MBOL is a small functional language I have thought of for a long time. The idea is to make a language that is mostly based on symbols - an operator language. The idea furthermore is to make it embedded and to make it so other languages can be embedded in it.

I had an assignment at work where we needed a small parser. We found Sprache for C# - a tiny parser combinator that is quite fun to play around with. Perfect for finally building MBOL.

You can read some of the documentation on this page. Or you can play around with the interpreter. MBOL is embedded in terminus by using `` - the result is just a string.

Mbol - Documentation

Let bindings

MBOL is purely functional. Meaning everything should be an expression. However we have let-bindings - these are like "let ... in " in Haskell. You separate each with a ;. So for example you can have a piece of code like:

let a = 2,3;
let b = 4,5;
a,b

Let bindings can be used as tuple deconstructors:

let a = 2;
let b = 3;
let c = a,b;
let d,e = c;
{ 'c':\c , 'd':\d , 'e':\e }

Block expressions

We can create a block of code. We use the keyword block for this. The outer most code is of course a block itself. So we have nested blocks with normal scope ruling:

let a = block
let a = "something"; // will overshadow a
let b = 2;
a,b
;
a

Blocks can be placed right hand of a let binding, or in parentheses any place you can place an expression. For example:

Records

Records are defined using the keyword "record". They can be nested:

let a = record
a : "not here"
, b : (record
a : "here"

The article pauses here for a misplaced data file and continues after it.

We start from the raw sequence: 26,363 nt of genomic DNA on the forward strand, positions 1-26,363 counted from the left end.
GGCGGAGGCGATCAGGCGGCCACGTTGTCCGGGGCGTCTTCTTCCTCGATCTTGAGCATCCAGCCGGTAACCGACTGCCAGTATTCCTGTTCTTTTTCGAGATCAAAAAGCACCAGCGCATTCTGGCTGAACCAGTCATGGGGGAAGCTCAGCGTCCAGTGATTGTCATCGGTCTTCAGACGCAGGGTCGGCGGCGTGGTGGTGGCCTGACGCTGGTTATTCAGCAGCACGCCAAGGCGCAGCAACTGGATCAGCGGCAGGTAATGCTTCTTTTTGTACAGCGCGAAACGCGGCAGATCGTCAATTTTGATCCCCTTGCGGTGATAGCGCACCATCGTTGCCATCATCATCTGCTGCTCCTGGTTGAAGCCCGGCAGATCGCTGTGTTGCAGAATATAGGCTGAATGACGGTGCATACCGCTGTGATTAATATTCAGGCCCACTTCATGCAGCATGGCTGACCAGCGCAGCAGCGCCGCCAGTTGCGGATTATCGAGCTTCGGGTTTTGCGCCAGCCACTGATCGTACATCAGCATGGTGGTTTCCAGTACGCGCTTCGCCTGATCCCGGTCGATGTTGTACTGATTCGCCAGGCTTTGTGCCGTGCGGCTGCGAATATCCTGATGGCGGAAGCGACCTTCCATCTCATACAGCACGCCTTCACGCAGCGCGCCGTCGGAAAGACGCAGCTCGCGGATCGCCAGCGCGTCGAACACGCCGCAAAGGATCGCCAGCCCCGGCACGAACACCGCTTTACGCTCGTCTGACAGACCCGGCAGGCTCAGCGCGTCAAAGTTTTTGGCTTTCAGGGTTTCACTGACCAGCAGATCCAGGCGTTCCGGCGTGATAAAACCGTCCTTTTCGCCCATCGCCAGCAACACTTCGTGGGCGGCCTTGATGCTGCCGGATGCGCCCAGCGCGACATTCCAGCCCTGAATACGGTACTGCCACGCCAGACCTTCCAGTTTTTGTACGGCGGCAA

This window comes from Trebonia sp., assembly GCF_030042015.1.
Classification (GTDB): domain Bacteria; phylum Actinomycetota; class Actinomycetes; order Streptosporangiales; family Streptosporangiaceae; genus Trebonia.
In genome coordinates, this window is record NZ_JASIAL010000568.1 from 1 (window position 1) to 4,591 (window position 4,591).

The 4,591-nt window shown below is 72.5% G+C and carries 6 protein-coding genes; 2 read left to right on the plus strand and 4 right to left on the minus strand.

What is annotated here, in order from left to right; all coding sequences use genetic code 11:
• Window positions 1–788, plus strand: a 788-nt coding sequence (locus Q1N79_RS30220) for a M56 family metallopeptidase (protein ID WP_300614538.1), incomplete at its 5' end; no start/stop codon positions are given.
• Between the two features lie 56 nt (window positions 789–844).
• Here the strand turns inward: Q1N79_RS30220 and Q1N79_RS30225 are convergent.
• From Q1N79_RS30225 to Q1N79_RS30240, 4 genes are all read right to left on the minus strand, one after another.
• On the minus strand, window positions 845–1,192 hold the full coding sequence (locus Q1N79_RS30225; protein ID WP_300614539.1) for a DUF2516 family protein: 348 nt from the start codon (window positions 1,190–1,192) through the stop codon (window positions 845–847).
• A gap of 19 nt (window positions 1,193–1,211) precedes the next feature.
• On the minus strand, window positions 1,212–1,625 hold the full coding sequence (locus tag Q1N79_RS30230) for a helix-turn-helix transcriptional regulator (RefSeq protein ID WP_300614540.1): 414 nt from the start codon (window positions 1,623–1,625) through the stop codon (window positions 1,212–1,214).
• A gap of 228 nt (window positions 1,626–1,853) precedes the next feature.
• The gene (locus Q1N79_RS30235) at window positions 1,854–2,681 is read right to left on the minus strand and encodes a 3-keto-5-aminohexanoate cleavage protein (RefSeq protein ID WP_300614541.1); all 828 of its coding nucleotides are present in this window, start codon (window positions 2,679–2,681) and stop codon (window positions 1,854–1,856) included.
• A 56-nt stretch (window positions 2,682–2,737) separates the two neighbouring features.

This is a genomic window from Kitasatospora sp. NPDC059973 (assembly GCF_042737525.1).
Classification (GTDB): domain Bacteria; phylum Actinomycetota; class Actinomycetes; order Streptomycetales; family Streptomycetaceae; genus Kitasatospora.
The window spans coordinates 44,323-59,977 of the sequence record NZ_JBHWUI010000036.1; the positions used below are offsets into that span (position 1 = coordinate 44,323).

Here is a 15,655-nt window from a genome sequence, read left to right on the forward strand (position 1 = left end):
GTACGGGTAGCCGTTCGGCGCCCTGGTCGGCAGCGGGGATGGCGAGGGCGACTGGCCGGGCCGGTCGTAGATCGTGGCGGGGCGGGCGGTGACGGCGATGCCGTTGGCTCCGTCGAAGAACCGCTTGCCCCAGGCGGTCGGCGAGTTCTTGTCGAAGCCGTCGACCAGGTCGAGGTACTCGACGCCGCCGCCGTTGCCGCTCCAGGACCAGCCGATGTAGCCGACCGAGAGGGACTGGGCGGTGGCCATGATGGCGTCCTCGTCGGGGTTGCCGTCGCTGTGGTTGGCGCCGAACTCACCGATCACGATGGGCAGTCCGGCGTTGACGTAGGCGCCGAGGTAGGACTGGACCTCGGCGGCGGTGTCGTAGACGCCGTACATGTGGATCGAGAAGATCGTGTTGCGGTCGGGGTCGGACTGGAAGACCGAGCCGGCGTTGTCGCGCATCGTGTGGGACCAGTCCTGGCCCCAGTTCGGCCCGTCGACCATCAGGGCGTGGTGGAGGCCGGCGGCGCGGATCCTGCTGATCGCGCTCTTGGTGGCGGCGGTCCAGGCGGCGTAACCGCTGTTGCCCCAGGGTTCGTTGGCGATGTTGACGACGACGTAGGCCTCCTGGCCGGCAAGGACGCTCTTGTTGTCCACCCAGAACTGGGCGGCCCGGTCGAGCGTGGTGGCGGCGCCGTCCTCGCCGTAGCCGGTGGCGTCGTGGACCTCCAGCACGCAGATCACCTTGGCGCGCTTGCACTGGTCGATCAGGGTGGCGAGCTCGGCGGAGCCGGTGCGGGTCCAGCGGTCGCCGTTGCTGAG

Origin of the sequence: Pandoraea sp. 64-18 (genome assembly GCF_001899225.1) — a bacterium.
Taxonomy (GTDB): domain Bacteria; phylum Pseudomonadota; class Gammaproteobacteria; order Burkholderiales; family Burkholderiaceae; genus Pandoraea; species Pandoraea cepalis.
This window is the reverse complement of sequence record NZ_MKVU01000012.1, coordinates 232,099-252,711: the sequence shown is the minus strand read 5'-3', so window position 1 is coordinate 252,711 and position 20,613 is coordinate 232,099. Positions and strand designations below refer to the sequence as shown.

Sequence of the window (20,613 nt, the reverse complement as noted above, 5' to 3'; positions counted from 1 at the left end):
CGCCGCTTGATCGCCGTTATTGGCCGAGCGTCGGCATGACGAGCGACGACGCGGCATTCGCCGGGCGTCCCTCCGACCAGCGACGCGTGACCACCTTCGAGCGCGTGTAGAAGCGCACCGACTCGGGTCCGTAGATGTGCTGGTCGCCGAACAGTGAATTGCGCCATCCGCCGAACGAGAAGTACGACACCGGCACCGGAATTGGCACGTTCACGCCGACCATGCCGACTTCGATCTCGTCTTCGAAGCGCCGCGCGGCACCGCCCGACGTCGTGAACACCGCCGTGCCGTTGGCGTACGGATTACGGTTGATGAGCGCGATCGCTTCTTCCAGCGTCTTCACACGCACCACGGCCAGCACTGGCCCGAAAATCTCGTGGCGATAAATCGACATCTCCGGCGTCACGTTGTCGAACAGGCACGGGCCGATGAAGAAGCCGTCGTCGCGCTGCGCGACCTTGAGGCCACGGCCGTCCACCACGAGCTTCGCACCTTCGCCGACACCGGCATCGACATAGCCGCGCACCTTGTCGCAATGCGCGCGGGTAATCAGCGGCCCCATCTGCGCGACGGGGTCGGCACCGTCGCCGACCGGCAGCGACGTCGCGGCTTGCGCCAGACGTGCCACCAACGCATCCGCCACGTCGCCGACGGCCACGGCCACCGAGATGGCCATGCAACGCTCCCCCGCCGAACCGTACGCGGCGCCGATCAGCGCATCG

, b : "not here"
)
;
a.b.a

As with other structures: nesting has to be done using parentheses.

let a = 2 + (block
let a = 3;
let b = 4;
a * b
);
a

Match expressions

We can do pattern matching with tuple deconstructors:

let a = 1,(2,3),4;
match a with
| 2,(a,b),4 -> "No, not this one"
| 1,(a,b),4 -> block
let c = a + b;
{ yes, this one: \a \b \c }

We can extract elements from lists on match:

let a = [1,2,3,4];
match a,1 with
| 0,1 -> "no, not this one"
| x::y::rest,1 -> {
x:\x
, y:\y
, rest:\rest
}

Note that when trying to extract more elements than a list contains, the case is skipped.

Conditional expressions

Conditional expressions are on the form "if test then expr1 else expr2". Since functional, we need the else-clause for it to be an expression. So this can't be omitted. As an example we have something like:

let a = 200;
let b = 300;
let c =
if a + b < 600 && true
then "yes, we are here"
else "no, not this one"
;
c

if-statements are lazily evaulated meaning that if branch isn't reached, it isn't evaluated. For example in something like "if true then expr1 else expr2" expr2 isn't evaluated at all. We can write "else if" which is essentially just chaining "if ... else ..." expressions:

let a,b = 200,300;
if a > 200 then "not here"
else if b < 300 then "not here"
else if a + b == 500 then "yes, here"
else "not here"

Lambdas

Not yet.

Operators

We have the following operators (binds tighter the lower we get):

&& and || - normal logical operators.

<, <=, >, >= and == - normal comparison operators. More than one is not allowed, eg. we can't have a < b < c.

+,- - normal arithmetic operators. + is overloaded for strings. The rest can only be used with floats or ints.

*, / - normal arithmetic operators. Can be used with floats or ints.

|> - function application. This goes in left direction, eg. 2 |> 3 |> plus. For now only build in functions.

Unary ! and - - works in the expected way.

Literals

MBOL contains the usual literals:

ints, eg 10

floats, eg 10.3

strings, which can be concatenated with +

embeddings, acts like formattable strings in c#. Use {} as open and close, and use \ to fetch variables eg. { 'a' : \a }. Newlines are preserved. The result is just treated as a string.

lists, construct them using [] for open/close. Can contain other literals or expressions, eg. a list of tuples [(1,2),(3,4)]. Note that parentheses are needed since else it would be a list of ints.